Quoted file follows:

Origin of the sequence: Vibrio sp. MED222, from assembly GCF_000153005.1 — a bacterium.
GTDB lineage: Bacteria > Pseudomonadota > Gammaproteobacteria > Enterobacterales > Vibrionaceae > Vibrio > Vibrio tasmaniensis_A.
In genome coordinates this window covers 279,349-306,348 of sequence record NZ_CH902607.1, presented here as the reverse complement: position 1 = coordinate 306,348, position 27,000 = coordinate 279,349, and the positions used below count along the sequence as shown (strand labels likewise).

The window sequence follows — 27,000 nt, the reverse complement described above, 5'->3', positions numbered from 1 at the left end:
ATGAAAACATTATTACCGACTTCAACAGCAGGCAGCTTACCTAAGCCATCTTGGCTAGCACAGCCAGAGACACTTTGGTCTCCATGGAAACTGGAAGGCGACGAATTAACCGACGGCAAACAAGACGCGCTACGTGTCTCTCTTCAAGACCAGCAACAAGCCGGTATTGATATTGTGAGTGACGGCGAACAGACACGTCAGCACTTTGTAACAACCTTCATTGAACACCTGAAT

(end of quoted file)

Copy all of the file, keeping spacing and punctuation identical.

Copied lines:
Origin of the sequence: Vibrio sp. MED222, from assembly GCF_000153005.1 — a bacterium.
GTDB lineage: Bacteria > Pseudomonadota > Gammaproteobacteria > Enterobacterales > Vibrionaceae > Vibrio > Vibrio tasmaniensis_A.
In genome coordinates this window covers 279,349-306,348 of sequence record NZ_CH902607.1, presented here as the reverse complement: position 1 = coordinate 306,348, position 27,000 = coordinate 279,349, and the positions used below count along the sequence as shown (strand labels likewise).

The window sequence follows — 27,000 nt, the reverse complement described above, 5'->3', positions numbered from 1 at the left end:
ATGAAAACATTATTACCGACTTCAACAGCAGGCAGCTTACCTAAGCCATCTTGGCTAGCACAGCCAGAGACACTTTGGTCTCCATGGAAACTGGAAGGCGACGAATTAACCGACGGCAAACAAGACGCGCTACGTGTCTCTCTTCAAGACCAGCAACAAGCCGGTATTGATATTGTGAGTGACGGCGAACAGACACGTCAGCACTTTGTAACAACCTTCATTGAACACCTGAAT